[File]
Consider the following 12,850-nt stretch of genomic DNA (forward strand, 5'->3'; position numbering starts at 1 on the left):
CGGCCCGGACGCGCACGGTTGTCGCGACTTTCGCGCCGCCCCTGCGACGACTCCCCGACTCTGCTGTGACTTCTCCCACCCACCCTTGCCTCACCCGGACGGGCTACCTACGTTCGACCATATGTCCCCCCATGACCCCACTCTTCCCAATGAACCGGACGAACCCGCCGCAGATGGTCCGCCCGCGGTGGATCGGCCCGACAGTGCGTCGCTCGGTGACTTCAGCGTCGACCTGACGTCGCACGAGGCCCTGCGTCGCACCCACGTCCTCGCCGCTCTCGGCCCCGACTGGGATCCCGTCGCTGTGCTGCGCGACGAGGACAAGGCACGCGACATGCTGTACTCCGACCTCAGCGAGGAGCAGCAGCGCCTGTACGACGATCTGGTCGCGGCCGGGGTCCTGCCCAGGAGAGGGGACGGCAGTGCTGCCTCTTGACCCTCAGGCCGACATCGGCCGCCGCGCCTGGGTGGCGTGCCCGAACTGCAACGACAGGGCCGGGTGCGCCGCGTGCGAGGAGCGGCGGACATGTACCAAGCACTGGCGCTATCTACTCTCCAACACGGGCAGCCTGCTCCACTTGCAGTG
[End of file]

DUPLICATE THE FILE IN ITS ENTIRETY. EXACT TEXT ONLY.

Consider the following 12,850-nt stretch of genomic DNA (forward strand, 5'->3'; position numbering starts at 1 on the left):
CGGCCCGGACGCGCACGGTTGTCGCGACTTTCGCGCCGCCCCTGCGACGACTCCCCGACTCTGCTGTGACTTCTCCCACCCACCCTTGCCTCACCCGGACGGGCTACCTACGTTCGACCATATGTCCCCCCATGACCCCACTCTTCCCAATGAACCGGACGAACCCGCCGCAGATGGTCCGCCCGCGGTGGATCGGCCCGACAGTGCGTCGCTCGGTGACTTCAGCGTCGACCTGACGTCGCACGAGGCCCTGCGTCGCACCCACGTCCTCGCCGCTCTCGGCCCCGACTGGGATCCCGTCGCTGTGCTGCGCGACGAGGACAAGGCACGCGACATGCTGTACTCCGACCTCAGCGAGGAGCAGCAGCGCCTGTACGACGATCTGGTCGCGGCCGGGGTCCTGCCCAGGAGAGGGGACGGCAGTGCTGCCTCTTGACCCTCAGGCCGACATCGGCCGCCGCGCCTGGGTGGCGTGCCCGAACTGCAACGACAGGGCCGGGTGCGCCGCGTGCGAGGAGCGGCGGACATGTACCAAGCACTGGCGCTATCTACTCTCCAACACGGGCAGCCTGCTCCACTTGCAGTG